"From Thursday onwards I didn't shoot worse than seven under. You just get used to shooting good scores, although it is around a course where I've been a member since I was 11 so I know it well.
"But, still, shooting those scores gave me the confidence and my swing felt great at the Dunhill."
So great, in fact, that he fired that 62 in the third round en route to a four-stroke victory.
"That was amazing," he says.
"I had never shot lower than eight under in a tournament. My lowest round, even at Harleyford, is nine under. So as I was playing the 18th at St Andrews, I really wanted to birdie the last to get into double digits under par.
"I was very happy when I saw my second shot go to a foot, and when I got to the scorers, they told me I had equalled the course record on the Old Course, which is just crazy."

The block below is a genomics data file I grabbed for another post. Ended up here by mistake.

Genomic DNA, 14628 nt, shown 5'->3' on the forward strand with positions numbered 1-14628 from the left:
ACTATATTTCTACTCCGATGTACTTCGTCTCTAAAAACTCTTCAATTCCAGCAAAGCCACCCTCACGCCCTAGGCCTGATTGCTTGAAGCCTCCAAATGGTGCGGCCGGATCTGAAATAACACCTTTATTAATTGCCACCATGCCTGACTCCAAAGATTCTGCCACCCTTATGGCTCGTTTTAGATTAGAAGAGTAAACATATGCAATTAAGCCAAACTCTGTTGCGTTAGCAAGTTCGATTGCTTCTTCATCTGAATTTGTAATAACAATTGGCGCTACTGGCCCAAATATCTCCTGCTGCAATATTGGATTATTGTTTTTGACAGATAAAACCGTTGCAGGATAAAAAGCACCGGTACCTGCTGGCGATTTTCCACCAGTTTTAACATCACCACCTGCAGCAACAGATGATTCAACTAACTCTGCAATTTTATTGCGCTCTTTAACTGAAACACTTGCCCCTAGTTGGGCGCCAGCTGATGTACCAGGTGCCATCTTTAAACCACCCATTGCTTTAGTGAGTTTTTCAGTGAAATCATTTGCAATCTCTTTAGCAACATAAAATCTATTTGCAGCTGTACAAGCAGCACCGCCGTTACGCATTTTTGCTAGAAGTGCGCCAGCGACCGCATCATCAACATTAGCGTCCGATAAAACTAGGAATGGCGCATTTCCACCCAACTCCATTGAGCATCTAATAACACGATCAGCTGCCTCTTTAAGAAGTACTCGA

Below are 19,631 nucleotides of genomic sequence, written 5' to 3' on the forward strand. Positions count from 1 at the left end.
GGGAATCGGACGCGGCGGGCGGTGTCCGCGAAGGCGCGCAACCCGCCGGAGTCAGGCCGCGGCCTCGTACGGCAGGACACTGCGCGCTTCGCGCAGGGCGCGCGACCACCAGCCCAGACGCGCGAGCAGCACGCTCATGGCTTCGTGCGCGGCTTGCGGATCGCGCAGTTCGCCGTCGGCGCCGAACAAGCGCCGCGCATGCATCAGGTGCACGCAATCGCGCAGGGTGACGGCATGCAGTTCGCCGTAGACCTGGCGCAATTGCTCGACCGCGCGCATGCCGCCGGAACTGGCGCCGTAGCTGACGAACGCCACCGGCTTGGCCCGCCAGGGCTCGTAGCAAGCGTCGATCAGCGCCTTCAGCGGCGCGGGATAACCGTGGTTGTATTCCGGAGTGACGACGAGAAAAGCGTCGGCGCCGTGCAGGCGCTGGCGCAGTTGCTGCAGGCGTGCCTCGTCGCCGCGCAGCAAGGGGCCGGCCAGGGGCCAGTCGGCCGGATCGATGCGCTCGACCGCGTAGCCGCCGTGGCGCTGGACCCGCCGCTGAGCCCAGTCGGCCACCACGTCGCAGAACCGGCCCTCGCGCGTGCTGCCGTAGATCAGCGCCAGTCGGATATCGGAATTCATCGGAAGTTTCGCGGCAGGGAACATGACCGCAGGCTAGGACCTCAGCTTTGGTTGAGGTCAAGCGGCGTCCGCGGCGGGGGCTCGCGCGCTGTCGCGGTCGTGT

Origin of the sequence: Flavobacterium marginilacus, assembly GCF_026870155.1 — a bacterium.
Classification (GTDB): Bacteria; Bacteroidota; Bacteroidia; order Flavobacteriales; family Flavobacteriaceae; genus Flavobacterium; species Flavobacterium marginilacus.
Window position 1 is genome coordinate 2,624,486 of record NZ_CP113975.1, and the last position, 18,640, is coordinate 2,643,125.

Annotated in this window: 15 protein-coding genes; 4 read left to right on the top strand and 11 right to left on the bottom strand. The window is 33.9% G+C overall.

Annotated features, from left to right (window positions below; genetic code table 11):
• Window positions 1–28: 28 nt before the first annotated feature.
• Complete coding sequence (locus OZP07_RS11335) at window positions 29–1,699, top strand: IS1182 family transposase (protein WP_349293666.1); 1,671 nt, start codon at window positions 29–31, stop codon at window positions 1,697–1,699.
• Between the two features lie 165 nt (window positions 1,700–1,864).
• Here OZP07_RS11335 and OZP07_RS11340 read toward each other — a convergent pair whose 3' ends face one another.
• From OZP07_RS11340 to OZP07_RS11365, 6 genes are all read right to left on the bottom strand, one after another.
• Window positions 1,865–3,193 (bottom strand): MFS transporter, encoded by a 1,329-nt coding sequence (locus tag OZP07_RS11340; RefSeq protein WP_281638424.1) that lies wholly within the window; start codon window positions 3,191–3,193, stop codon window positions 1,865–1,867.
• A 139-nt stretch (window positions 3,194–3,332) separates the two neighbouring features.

Hatton is naturally modest, polite and respectful - a combination far removed from the bad-tempered image that occasionally surfaces when he is playing.
"Once I get out on the golf course, I'm quite fiery," he says. "I've always been that way. I know it is an area that I need to improve on."
This was evident at the end of his opening round in his last outing in Dubai. A reasonable start was squandered as he lost his head after missing a second putt on his final green.
A careless attempt to tap in for bogey led to a ruinous four-putt and from two under he slipped to level par, with the hard work of the rest of the round swiftly undone.
"It is what it is; red mist. Thankfully it was my last hole," he laughs. "It was just one of those days where I was a little bit on edge, a bit frustrated because I was actually pulling a lot of my putts.